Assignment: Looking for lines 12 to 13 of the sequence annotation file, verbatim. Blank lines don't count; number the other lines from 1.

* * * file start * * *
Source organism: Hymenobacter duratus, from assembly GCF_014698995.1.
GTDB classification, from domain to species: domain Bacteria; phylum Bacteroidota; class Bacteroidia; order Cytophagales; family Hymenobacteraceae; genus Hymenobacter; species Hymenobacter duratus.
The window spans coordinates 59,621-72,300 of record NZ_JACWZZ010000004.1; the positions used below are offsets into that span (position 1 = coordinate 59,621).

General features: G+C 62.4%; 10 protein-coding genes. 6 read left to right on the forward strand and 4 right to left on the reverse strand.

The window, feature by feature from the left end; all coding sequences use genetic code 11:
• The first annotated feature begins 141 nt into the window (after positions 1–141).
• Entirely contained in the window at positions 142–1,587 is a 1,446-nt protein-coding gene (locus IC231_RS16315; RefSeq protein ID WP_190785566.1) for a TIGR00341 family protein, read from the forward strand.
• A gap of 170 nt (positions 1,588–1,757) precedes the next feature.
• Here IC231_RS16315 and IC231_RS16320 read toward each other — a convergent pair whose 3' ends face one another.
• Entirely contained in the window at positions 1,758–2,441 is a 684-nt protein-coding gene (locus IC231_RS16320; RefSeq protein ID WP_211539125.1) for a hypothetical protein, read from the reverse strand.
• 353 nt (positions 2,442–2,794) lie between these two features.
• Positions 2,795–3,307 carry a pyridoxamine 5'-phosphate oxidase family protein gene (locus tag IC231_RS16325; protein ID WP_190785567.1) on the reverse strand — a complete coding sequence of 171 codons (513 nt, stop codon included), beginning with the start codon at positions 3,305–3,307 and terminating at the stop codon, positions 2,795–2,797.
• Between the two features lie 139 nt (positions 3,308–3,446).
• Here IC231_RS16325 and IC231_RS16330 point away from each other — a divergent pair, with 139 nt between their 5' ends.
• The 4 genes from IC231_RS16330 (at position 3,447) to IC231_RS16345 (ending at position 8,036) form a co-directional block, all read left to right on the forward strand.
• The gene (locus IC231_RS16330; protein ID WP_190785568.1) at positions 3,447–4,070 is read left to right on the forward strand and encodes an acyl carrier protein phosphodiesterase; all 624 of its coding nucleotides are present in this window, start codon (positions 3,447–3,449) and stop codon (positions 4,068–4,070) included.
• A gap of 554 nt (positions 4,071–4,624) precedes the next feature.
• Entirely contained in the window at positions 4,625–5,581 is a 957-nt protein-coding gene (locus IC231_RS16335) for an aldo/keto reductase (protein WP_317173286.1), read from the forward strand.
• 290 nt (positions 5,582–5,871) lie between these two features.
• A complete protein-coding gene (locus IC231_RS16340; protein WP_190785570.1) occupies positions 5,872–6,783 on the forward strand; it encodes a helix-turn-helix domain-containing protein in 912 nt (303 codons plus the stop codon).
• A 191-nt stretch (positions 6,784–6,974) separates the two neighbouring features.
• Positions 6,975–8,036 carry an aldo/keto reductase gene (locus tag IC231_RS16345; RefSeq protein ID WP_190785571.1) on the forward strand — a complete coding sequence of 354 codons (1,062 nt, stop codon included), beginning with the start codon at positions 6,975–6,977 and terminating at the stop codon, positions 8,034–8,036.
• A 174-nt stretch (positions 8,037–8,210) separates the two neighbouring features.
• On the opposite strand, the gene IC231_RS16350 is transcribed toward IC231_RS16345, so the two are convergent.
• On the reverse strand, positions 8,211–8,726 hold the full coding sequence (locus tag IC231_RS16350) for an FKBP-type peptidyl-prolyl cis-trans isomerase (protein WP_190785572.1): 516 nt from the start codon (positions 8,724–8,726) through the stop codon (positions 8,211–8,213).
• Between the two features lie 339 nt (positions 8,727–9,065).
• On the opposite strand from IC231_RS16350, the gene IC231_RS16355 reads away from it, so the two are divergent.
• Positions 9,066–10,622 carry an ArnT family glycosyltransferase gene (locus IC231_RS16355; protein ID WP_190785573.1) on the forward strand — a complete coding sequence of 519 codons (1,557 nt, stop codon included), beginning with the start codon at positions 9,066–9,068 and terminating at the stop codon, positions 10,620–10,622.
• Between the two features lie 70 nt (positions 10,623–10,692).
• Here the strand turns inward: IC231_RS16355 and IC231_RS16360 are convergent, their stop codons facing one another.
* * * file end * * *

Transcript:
• Positions 2,795–3,307 carry a pyridoxamine 5'-phosphate oxidase family protein gene (locus tag IC231_RS16325; protein ID WP_190785567.1) on the reverse strand — a complete coding sequence of 171 codons (513 nt, stop codon included), beginning with the start codon at positions 3,305–3,307 and terminating at the stop codon, positions 2,795–2,797.
• Between the two features lie 139 nt (positions 3,308–3,446).